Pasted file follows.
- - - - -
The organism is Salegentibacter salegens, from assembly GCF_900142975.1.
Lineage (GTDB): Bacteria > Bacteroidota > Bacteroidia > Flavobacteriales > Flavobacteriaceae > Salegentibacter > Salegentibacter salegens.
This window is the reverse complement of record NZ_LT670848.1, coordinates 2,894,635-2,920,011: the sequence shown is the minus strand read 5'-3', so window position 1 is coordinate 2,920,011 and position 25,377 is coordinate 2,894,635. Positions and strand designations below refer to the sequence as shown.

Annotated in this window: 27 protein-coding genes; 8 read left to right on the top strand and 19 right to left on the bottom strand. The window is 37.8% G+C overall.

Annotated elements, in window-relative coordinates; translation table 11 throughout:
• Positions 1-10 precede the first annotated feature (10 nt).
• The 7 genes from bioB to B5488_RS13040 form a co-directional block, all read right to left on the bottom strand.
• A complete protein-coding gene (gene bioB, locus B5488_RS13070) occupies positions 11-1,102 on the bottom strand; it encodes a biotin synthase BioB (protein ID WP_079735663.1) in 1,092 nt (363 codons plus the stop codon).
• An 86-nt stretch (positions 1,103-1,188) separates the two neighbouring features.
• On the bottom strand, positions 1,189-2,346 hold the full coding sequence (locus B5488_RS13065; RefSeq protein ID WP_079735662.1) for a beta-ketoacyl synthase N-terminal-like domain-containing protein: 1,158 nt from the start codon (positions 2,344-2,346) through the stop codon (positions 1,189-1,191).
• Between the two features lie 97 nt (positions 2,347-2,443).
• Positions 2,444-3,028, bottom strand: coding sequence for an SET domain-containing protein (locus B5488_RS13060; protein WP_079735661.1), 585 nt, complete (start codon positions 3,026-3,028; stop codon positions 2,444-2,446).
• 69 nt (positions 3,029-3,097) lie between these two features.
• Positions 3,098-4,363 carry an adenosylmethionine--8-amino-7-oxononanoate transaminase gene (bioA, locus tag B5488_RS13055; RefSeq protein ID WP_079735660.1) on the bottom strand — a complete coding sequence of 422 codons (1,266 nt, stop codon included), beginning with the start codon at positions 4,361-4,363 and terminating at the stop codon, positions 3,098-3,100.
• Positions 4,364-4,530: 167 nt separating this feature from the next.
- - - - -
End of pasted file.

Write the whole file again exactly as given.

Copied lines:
The organism is Salegentibacter salegens, from assembly GCF_900142975.1.
Lineage (GTDB): Bacteria > Bacteroidota > Bacteroidia > Flavobacteriales > Flavobacteriaceae > Salegentibacter > Salegentibacter salegens.
This window is the reverse complement of record NZ_LT670848.1, coordinates 2,894,635-2,920,011: the sequence shown is the minus strand read 5'-3', so window position 1 is coordinate 2,920,011 and position 25,377 is coordinate 2,894,635. Positions and strand designations below refer to the sequence as shown.

Annotated in this window: 27 protein-coding genes; 8 read left to right on the top strand and 19 right to left on the bottom strand. The window is 37.8% G+C overall.

Annotated elements, in window-relative coordinates; translation table 11 throughout:
• Positions 1-10 precede the first annotated feature (10 nt).
• The 7 genes from bioB to B5488_RS13040 form a co-directional block, all read right to left on the bottom strand.
• A complete protein-coding gene (gene bioB, locus B5488_RS13070) occupies positions 11-1,102 on the bottom strand; it encodes a biotin synthase BioB (protein ID WP_079735663.1) in 1,092 nt (363 codons plus the stop codon).
• An 86-nt stretch (positions 1,103-1,188) separates the two neighbouring features.
• On the bottom strand, positions 1,189-2,346 hold the full coding sequence (locus B5488_RS13065; RefSeq protein ID WP_079735662.1) for a beta-ketoacyl synthase N-terminal-like domain-containing protein: 1,158 nt from the start codon (positions 2,344-2,346) through the stop codon (positions 1,189-1,191).
• Between the two features lie 97 nt (positions 2,347-2,443).
• Positions 2,444-3,028, bottom strand: coding sequence for an SET domain-containing protein (locus B5488_RS13060; protein WP_079735661.1), 585 nt, complete (start codon positions 3,026-3,028; stop codon positions 2,444-2,446).
• 69 nt (positions 3,029-3,097) lie between these two features.
• Positions 3,098-4,363 carry an adenosylmethionine--8-amino-7-oxononanoate transaminase gene (bioA, locus tag B5488_RS13055; RefSeq protein ID WP_079735660.1) on the bottom strand — a complete coding sequence of 422 codons (1,266 nt, stop codon included), beginning with the start codon at positions 4,361-4,363 and terminating at the stop codon, positions 3,098-3,100.
• Positions 4,364-4,530: 167 nt separating this feature from the next.